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10 Things You Discover When You Visit Every Neighborhood In NYC

After walking through every neighborhood in the five boroughs, these are my favorite spots in each borough.

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I walked through every neighborhood in New York City's five boroughs, discovering a lot about the city along the way.

Here are my two favorite spots in each borough.

Staten Island: The Boat Graveyard

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The Arthur Kill Marine Scrapyard is home to the ruins of ships. Trek out to Staten Island and you'll be rewarded with a fascinating place to explore.

The folks at Big Nose Kate's Bar don't seem to mind if you have a post-adventure beer, even if you smell like river muck.

North Shore Branch of the Baltimore & Ohio Railroad

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This forgotten branch of the Staten Island railway has only been abandoned since 1989, but it's already fallen into the harbor.

You can still walk along most of the route.

The Bronx: Bartow Station / Via

Did you know there is an abandoned railroad station in Pelham Bay Park? This is how New Yorkers used to get to City Island.

Designed by Cass Gilbert built in 1908 for the Harlem River Branch of the New York, New Haven and Hartford Railroad, this station has been abandoned since the 1930s.

NYU's uptown campus

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Bronx Community College has an unusually grand campus, thanks to NYU's failed expansion efforts.

Many of the older Beaux-Arts buildings on campus were designed by Stanford White, which are a stark contrast against some more modern Brutalist structures.

Queens: Marine Air Terminal

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Most people don't go to airports for the architecture, but LaGuardia's Marine Air Terminal is a leftover from the grand dreams of Howard Hughes.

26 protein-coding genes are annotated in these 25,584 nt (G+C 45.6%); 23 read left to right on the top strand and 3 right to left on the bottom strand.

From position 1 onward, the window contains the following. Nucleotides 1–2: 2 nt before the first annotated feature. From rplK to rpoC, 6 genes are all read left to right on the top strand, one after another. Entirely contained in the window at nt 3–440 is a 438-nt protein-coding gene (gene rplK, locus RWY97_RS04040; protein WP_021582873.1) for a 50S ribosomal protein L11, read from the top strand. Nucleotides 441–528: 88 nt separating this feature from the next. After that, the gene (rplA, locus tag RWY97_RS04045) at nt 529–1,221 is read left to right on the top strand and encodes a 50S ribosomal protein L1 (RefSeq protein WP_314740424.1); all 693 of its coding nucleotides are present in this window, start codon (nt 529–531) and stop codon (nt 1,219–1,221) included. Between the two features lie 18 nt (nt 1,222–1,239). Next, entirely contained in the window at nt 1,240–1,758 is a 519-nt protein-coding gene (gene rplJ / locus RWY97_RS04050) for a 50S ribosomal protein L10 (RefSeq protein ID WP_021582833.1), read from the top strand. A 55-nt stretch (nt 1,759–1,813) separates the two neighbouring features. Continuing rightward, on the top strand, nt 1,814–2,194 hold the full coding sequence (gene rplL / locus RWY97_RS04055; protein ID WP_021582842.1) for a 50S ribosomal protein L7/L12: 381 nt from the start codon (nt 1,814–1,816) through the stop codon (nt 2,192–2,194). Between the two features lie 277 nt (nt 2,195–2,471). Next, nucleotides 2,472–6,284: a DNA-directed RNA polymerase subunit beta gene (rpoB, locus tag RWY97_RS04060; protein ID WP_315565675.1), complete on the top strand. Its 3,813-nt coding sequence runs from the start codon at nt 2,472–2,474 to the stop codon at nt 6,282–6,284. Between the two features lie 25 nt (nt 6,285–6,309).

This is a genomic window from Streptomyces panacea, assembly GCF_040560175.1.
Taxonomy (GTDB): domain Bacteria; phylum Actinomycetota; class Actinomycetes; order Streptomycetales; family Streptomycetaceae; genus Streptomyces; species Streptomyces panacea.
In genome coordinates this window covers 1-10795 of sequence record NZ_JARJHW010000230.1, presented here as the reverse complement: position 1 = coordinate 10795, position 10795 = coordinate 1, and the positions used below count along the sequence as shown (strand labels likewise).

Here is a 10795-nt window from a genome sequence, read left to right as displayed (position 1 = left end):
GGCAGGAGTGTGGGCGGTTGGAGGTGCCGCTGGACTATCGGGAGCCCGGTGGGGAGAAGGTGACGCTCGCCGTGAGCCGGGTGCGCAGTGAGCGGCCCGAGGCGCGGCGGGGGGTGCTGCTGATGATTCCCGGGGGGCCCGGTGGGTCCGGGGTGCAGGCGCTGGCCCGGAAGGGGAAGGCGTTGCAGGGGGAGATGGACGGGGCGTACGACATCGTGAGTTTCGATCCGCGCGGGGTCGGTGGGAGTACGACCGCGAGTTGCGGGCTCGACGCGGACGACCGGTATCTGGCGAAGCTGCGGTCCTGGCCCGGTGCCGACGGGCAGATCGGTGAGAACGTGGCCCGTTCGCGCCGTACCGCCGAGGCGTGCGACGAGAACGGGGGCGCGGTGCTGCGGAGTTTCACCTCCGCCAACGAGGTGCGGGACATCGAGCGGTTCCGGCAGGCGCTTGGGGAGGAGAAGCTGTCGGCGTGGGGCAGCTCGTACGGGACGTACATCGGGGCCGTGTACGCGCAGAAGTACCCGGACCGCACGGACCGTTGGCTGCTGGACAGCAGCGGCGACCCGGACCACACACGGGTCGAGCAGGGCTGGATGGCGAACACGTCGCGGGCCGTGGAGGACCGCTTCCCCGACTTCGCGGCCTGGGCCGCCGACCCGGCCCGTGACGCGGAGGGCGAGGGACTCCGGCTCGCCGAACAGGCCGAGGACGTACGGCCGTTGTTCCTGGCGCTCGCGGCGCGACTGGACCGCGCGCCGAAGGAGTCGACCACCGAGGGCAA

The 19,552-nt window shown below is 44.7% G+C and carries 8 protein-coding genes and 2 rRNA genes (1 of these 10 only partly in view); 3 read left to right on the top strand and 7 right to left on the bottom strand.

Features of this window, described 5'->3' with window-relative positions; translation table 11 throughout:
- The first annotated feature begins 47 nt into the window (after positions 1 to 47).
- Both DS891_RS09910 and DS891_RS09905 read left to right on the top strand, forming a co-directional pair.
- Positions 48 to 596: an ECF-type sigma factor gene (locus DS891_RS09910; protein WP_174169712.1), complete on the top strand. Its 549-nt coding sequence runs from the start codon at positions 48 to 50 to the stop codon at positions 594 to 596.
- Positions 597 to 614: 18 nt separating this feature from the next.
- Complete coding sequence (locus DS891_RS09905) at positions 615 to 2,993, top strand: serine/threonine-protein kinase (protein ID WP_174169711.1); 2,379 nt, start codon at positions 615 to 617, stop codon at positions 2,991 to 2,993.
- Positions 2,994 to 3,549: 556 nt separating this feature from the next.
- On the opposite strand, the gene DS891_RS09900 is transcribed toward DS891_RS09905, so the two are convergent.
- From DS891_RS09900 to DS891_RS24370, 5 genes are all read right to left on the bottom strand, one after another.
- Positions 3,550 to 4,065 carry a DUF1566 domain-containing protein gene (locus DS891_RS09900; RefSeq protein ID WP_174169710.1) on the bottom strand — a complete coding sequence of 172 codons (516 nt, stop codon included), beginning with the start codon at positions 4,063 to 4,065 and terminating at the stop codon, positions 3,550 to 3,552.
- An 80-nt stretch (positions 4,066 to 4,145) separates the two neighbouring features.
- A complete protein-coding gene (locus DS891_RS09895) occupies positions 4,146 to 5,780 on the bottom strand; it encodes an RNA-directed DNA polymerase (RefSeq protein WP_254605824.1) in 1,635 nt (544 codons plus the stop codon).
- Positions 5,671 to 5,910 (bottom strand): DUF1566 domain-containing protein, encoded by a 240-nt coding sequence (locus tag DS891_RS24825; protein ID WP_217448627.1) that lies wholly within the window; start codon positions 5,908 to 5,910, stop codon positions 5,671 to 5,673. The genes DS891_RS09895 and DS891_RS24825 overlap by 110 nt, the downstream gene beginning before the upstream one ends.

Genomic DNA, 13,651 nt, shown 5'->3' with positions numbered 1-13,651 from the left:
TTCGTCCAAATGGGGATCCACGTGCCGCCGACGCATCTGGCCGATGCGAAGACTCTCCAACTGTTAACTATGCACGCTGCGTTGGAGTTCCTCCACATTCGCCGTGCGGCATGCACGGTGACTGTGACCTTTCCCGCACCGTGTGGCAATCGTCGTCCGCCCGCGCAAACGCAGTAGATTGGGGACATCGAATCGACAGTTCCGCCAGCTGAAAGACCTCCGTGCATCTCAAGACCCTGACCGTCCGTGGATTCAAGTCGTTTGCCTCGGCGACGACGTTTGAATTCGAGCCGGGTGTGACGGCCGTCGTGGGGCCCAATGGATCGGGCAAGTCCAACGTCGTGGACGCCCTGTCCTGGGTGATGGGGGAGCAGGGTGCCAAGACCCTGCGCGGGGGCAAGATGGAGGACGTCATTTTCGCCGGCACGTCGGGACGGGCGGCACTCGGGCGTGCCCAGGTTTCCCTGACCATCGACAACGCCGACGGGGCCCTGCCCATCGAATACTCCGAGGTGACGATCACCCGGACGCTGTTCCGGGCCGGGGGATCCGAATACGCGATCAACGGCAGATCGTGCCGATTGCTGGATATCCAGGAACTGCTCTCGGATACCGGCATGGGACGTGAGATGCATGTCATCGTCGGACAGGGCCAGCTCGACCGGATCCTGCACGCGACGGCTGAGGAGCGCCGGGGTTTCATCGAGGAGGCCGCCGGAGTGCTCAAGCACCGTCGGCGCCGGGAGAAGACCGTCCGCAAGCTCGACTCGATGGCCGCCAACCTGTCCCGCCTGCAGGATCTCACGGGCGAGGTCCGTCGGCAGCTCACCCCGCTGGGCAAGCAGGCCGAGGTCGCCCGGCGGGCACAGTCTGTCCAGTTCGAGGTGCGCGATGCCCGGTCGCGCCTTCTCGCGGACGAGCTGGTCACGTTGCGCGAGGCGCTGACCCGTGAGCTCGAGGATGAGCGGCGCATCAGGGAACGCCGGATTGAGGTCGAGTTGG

Take the shuttle out to terminal A, get a cup of coffee, and imagine what it must have been like when flying was upscale and aquatic.

Fort Totten

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Fort Tilden is getting a lot of attention lately, but Fort Totten is also worth the trip to the furthest edges of Queens.

Technically this is a park, but it feels like urbex.

Manhattan: Audubon Terrace

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This was supposed to be Manhattan's museum campus. That didn't quite pan out. The buildings here are abandoned, semi-abandoned, or used for a wildly different purpose than intended, aside from the Hispanic Society of America.

After you've absorbed your fill of Spanish and Portuguese art, wander through Trinity Cemetery before you get back on the train.

Four Freedoms Park

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Public works are never quick, but Louis Kahn's Four Freedoms Park took an exceptionally long time.

The whole experience of the Roosevelt Island Tram, the ruins of the Smallpox Hospital, and the stark lines of the park is quite stunning.

Brooklyn: Sheepshead Bay Pier

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Sheepshead Bay is a strange place. It has people from all over the world, the water, great food, semi-convenient transit options, and a motley crew of weird houses. It’s also full of highly suspicious but friendly locals who don’t go to Manhattan for anything but work.

Do yourself a favor and eat at Roll'N'Roaster.

Deadhorse Bay

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Want to escape the city without leaving? It’s time to go to a landfill. Really.

Most people don't visit landfills on their day off, but Deadhorse Bay is an exception. This bottle beach has a great view of the Rockaways and a distant Manhattan skyline.

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